Dr Mark Avery, a former director of conservation at the Royal Society for the Protection of Birds (RSPB) and author of Inglorious – Conflict in the Uplands, highlights the contrast between the Scottish and Westminster Governments on wildlife crime.

“Scottish ministers have been vocal and active on the subject higher fines, vicarious liability, bigger sanctions and now the commitment to license grouse shooting, the source of much illegal persecution of golden eagles, hen harriers and peregrine falcons,” he said. “But the Westminster Government refuses to acknowledge there is a problem and doesn’t act. It’s as though DEFRA is scared of the shooting community or is it because these are their mates?

“Labour has committed to introduce licensing of grouse shooting were it to form the Government in England. There is clearly a deep political divide on this issue, with the Conservatives sitting idly by in the face of criminality and the left of politics being much more active. Whatever happened to the party of law and order?”

Charlie Moores, a wildlife campaigner and coordinator of The War of Wildlife Project, believes that the obvious factor to explain the lack of action is that big estates are owned by establishment figures and so there is “many a blind eye being turned”.

“Part of the problem is the law, especially the evidence bar being set so high, that makes prosecution almost impossible,” he told Byline Times. “I’ve always got the impression from people working on the ground that gamekeepers have felt invulnerable anyway, protected by lobbyist groups.

“But there is no doubt that things are changing. The story is shifting more and more towards the potential for moorlands to store carbon or to work as investments for businesses to move towards carbon net zero. I am becoming convinced that industry and climate change will bring down grouse shooting.”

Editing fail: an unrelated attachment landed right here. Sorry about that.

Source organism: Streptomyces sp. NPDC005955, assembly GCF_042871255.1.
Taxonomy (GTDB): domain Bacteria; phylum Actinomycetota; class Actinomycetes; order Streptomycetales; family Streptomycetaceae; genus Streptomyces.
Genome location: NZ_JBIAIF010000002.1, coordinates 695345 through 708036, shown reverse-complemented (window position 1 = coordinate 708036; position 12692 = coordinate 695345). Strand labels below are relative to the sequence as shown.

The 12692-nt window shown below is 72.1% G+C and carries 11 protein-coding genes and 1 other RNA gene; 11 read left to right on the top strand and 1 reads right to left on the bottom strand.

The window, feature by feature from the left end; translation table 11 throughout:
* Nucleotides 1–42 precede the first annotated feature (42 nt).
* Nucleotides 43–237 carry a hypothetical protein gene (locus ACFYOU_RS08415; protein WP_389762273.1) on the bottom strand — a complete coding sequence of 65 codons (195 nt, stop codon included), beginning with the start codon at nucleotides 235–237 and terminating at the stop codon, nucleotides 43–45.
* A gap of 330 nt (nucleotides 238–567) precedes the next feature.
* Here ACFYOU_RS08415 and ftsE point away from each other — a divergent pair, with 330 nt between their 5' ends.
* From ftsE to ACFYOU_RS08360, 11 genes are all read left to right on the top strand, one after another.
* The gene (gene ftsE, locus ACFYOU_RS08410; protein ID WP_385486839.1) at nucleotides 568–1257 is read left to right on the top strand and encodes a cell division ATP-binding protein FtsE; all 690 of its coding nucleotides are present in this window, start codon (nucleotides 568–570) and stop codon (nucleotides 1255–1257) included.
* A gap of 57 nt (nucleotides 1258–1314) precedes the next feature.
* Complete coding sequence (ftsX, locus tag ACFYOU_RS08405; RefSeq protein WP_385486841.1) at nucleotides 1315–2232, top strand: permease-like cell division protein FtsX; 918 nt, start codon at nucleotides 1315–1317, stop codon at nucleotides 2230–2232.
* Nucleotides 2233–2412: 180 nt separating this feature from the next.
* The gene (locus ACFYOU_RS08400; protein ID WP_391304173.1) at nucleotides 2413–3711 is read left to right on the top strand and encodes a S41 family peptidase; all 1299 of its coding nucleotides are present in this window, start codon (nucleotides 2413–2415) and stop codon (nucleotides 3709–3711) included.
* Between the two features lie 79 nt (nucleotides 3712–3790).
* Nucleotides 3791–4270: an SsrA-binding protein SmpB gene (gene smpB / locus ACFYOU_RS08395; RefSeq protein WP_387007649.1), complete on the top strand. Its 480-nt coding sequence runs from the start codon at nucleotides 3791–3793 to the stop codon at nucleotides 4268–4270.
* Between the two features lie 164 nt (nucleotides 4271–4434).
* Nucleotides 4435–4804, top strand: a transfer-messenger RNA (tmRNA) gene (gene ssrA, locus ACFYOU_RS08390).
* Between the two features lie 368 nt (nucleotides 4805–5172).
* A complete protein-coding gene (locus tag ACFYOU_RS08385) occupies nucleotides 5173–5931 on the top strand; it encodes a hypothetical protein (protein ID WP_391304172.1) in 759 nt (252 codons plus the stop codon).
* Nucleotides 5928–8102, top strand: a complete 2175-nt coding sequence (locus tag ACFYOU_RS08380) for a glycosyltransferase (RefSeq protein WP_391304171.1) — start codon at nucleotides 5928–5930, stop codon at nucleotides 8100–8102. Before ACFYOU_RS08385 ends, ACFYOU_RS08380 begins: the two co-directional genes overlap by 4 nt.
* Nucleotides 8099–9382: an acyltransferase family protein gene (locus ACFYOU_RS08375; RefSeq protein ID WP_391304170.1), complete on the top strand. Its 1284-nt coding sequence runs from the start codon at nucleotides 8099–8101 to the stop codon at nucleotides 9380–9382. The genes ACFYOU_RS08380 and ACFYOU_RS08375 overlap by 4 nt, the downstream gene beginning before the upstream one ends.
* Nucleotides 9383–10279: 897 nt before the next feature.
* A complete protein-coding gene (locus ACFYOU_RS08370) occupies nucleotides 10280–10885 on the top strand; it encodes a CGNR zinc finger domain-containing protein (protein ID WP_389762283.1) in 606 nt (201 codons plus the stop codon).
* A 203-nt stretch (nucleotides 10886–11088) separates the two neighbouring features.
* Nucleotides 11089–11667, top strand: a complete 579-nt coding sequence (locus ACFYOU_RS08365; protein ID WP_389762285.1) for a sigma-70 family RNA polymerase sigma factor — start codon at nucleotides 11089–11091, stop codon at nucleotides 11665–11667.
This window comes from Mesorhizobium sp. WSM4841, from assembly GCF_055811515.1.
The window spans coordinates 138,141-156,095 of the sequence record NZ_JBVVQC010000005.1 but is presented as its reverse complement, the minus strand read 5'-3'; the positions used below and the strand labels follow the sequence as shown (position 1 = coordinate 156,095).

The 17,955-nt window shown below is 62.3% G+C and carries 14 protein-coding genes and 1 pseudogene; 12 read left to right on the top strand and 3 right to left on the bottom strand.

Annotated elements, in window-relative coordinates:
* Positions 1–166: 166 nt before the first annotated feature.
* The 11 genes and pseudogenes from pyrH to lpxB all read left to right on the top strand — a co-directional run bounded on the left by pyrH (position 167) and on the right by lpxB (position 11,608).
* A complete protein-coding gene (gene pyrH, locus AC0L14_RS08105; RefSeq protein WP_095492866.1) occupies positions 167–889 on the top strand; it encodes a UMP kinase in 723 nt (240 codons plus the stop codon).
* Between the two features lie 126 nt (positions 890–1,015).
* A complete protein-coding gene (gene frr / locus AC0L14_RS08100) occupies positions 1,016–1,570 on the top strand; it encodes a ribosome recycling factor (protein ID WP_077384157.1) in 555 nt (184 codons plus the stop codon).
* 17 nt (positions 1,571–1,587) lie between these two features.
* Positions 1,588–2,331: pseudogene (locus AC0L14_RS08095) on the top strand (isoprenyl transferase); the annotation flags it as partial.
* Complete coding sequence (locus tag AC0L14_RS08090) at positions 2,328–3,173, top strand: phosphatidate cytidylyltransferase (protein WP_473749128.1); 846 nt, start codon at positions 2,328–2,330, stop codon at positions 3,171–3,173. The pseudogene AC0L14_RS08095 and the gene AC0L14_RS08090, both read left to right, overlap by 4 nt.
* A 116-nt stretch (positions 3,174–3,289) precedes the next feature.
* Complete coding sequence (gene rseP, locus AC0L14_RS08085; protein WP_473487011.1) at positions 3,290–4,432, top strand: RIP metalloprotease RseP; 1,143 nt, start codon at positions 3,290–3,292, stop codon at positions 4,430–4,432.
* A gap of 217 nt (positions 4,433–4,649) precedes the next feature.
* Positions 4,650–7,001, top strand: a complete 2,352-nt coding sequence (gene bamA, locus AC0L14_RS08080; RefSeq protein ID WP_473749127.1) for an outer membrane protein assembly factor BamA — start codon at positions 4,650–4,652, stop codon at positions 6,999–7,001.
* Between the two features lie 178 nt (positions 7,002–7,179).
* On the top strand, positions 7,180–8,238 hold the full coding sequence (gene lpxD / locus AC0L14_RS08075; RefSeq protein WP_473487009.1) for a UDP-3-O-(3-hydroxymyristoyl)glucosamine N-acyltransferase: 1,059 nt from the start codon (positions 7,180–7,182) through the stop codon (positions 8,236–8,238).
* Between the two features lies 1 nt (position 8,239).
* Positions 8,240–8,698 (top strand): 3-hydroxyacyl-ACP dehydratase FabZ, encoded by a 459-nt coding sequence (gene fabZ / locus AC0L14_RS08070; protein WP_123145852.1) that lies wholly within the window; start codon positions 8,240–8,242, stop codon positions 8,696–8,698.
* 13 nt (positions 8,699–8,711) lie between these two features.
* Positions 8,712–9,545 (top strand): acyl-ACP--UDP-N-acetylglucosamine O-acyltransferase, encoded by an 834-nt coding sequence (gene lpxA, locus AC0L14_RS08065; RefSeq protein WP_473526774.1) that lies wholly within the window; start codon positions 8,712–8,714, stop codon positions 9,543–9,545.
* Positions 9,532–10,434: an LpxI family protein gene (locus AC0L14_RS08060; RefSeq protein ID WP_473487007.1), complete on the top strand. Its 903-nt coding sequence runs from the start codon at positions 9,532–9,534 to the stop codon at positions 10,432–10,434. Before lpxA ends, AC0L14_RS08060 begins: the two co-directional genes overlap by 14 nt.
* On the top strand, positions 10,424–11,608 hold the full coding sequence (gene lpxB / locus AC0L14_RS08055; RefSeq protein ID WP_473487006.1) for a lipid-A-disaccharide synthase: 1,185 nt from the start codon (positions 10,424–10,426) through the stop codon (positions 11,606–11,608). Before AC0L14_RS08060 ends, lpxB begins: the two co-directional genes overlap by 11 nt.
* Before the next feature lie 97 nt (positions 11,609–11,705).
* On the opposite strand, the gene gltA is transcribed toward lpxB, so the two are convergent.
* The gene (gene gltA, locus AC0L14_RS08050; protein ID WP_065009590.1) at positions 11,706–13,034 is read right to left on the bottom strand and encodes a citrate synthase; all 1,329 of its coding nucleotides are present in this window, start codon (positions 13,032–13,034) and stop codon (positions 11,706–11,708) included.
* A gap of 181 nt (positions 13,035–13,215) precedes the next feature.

Recent research by the University of Leeds concluded that burning grouse moors – to create a mosaic of nutritious young shoots for the grouse to eat – degrades peatland habitat, releases greenhouse gases, reduces biodiversity, and increases the risk of flooding. Last January, The Committee on Climate Change – the independent, statutory body established to advise the Government on building a low-carbon economy – produced a report recommending a complete ban on the burning of grouse moors.

Max Wiszniewski, campaign manager for Revive, the coalition for grouse moor reform in Scotland, agrees with Moores.

“In the year Scotland hosts COP26, the grouse shooting lobby still wish to keep huge swathes of the country in an impoverished state that contributes to climate change,” he said. “Grouse moors, burned and unburned, are less diverse, are less biologically productive and provide fewer ecosystem services than the woodlands, scrub and peat-forming bogs that could replace them – if given the chance.

“A widescale transition away from driven grouse shooting – the most intensive form of the ‘sport’ – towards multiple sustainable land uses would make a real contribution to tackling the climate emergency and our catastrophic loss of biodiversity.”

The Department for Environment, Food and Rural Affairs told Byline Times that the Government has no plans to conduct a review of the management of grouse moors in England.